its'f supporti-ng framework 1'3 utilizingthe' structuredescribed now.
' Wheels ll -on--each side of the vehicle are rotatably mounted on axles 54 each of which has its ends affixed to free ends of spaced crank members 55 which in turn are aflixed to the laterally extending shaft 56 journalled in bearings 51 on framework 1% whereby the wheel axles the wheels H rest may be adjusted upon adjustment of the position of bolts 59, one ofwhich is on each side of the vehicle. There is another means whereby the height of the framework 13 "may be adjusted with respect to the ground and such means is described immediately below.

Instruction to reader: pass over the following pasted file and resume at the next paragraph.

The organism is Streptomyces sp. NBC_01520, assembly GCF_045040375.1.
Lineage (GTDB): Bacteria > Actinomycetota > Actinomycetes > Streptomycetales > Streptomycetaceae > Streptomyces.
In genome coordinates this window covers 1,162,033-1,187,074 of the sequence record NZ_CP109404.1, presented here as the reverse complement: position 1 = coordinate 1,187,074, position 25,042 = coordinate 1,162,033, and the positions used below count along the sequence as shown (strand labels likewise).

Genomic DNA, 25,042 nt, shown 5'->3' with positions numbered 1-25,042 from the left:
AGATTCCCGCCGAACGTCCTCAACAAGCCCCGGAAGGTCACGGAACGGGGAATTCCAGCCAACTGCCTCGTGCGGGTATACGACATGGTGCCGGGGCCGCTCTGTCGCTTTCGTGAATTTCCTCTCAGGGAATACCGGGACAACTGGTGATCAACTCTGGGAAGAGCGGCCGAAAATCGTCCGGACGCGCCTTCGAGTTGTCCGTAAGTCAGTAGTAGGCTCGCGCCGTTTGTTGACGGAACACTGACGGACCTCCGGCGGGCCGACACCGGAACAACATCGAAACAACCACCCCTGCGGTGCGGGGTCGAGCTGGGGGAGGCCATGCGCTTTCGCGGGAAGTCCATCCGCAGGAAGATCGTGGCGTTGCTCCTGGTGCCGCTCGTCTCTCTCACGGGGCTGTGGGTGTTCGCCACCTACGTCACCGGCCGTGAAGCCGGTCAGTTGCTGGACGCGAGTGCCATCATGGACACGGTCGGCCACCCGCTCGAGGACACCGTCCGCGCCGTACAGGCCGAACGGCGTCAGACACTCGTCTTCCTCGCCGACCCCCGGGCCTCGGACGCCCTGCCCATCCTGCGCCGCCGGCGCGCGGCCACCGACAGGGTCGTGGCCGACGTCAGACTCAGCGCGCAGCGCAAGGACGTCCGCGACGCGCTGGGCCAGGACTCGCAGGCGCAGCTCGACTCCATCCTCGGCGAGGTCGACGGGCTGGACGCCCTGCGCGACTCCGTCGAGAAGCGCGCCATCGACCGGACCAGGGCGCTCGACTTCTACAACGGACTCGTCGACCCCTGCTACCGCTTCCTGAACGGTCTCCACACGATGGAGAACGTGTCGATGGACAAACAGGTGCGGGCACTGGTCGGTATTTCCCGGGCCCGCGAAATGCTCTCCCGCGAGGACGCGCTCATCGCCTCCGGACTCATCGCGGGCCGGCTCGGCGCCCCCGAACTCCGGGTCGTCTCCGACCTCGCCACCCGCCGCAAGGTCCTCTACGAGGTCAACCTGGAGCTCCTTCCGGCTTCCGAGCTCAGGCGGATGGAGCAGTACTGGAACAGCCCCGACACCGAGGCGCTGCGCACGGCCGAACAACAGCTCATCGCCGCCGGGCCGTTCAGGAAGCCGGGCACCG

The framework l3 or chassis of the vehicle ma beelevated with respect to the ground above its normal position determined by the position of bolt '59'upon rotating the shaft 56 in the direction indicated by the arrow 6| in Figure 2,